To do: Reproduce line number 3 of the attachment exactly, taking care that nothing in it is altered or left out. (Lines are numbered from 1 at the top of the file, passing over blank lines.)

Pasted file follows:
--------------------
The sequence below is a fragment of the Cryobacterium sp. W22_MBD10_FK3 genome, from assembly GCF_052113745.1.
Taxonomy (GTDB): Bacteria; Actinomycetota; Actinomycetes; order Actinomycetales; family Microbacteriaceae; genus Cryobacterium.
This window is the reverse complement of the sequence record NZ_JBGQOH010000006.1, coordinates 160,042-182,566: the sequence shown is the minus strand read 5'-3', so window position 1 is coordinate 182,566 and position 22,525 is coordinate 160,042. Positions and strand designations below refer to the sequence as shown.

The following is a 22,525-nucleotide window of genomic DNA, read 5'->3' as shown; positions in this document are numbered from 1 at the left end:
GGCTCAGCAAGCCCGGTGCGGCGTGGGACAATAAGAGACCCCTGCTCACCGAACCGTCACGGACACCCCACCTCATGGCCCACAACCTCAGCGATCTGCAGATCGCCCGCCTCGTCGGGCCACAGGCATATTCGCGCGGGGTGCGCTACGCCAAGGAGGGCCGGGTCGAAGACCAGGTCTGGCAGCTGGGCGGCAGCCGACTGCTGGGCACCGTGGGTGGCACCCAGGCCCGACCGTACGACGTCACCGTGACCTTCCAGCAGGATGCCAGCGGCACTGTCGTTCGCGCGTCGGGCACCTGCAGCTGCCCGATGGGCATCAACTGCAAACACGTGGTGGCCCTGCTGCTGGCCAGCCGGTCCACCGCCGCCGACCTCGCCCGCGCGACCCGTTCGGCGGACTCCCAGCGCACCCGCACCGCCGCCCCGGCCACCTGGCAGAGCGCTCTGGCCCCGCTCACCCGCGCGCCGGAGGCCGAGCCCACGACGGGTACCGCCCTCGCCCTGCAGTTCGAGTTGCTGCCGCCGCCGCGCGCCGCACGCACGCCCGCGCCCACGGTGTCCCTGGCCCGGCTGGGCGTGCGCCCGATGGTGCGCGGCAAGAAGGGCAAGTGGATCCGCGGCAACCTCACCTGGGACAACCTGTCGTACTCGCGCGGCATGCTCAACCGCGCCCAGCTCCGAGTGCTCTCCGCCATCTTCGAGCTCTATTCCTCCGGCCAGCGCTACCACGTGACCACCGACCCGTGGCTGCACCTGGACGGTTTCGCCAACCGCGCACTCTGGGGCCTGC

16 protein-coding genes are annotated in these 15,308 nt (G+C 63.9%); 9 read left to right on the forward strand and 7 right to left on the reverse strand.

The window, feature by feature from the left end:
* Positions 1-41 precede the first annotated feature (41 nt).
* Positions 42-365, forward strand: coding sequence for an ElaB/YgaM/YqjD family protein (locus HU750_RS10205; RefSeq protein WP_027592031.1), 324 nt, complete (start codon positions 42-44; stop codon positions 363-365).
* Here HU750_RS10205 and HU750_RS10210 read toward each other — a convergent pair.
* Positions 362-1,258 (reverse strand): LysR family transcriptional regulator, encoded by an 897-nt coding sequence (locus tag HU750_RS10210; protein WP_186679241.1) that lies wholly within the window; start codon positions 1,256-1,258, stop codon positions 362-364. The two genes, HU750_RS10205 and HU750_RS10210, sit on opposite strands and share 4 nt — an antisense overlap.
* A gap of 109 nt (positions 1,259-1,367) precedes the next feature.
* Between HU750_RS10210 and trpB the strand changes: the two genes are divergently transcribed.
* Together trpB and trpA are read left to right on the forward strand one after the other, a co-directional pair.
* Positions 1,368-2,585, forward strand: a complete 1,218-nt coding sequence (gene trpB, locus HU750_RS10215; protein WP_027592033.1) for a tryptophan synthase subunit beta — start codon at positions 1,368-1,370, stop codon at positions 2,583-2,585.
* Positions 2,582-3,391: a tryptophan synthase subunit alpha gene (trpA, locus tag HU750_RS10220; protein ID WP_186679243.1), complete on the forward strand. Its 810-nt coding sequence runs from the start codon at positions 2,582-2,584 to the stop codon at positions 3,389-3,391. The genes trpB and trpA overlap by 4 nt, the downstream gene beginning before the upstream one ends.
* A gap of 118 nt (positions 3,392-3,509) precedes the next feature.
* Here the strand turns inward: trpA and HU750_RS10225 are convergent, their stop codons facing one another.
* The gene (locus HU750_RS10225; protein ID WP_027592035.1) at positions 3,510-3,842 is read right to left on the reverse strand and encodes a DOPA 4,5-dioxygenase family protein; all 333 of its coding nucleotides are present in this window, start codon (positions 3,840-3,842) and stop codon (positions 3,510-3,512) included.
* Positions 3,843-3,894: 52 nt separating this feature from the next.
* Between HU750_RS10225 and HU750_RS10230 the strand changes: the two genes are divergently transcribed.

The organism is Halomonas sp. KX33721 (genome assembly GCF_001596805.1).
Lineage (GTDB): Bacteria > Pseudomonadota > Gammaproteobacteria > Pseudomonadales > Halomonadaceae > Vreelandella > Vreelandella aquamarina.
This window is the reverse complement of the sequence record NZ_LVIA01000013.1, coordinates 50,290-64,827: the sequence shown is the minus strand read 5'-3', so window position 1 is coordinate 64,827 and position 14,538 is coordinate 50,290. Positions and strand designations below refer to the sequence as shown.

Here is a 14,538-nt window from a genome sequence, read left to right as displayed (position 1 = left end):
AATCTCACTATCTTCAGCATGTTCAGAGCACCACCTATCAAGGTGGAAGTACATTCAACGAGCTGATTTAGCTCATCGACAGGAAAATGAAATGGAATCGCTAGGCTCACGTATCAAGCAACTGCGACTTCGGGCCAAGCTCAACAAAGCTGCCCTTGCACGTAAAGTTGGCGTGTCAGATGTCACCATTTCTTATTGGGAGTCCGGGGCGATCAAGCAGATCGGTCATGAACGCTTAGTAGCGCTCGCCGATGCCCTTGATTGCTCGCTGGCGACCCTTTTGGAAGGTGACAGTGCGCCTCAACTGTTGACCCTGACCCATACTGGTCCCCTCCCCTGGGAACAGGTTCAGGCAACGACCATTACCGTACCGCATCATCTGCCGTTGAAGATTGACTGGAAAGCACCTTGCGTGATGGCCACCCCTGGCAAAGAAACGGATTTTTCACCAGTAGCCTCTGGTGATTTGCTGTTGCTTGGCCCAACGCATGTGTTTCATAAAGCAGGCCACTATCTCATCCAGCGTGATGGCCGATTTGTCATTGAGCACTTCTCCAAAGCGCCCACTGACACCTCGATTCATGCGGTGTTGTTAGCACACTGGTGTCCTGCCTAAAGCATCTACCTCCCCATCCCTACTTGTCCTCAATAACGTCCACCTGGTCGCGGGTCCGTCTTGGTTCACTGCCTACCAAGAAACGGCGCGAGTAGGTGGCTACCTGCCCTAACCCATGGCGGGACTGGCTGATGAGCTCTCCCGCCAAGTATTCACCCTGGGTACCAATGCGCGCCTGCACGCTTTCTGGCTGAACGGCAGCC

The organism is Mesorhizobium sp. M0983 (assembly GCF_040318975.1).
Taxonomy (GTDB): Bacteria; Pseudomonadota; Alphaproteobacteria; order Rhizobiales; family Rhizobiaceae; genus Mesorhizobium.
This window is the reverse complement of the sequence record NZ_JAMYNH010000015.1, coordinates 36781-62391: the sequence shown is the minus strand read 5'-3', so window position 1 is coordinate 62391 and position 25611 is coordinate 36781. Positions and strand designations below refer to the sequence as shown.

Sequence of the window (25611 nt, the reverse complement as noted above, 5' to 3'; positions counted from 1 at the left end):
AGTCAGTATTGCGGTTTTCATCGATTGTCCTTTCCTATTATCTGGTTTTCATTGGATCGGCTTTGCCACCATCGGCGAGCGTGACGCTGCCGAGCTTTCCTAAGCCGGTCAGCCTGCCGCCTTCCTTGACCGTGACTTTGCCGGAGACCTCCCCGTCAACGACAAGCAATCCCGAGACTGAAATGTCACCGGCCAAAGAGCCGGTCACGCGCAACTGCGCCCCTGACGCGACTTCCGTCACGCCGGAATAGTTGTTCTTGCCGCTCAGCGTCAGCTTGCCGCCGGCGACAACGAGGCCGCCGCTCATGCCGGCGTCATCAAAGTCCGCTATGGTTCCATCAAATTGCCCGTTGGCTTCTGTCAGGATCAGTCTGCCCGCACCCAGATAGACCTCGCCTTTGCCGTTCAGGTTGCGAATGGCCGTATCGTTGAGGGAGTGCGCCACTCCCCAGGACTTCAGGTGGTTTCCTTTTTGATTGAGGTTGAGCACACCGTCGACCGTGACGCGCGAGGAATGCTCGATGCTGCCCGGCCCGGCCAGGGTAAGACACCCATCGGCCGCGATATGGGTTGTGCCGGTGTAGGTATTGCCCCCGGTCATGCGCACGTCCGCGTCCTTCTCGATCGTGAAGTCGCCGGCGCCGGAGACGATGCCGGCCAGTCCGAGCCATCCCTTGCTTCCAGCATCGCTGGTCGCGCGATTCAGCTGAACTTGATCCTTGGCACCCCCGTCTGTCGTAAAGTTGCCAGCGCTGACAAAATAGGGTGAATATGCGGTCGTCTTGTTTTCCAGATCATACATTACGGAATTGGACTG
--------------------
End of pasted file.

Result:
This window is the reverse complement of the sequence record NZ_JBGQOH010000006.1, coordinates 160,042-182,566: the sequence shown is the minus strand read 5'-3', so window position 1 is coordinate 182,566 and position 22,525 is coordinate 160,042. Positions and strand designations below refer to the sequence as shown.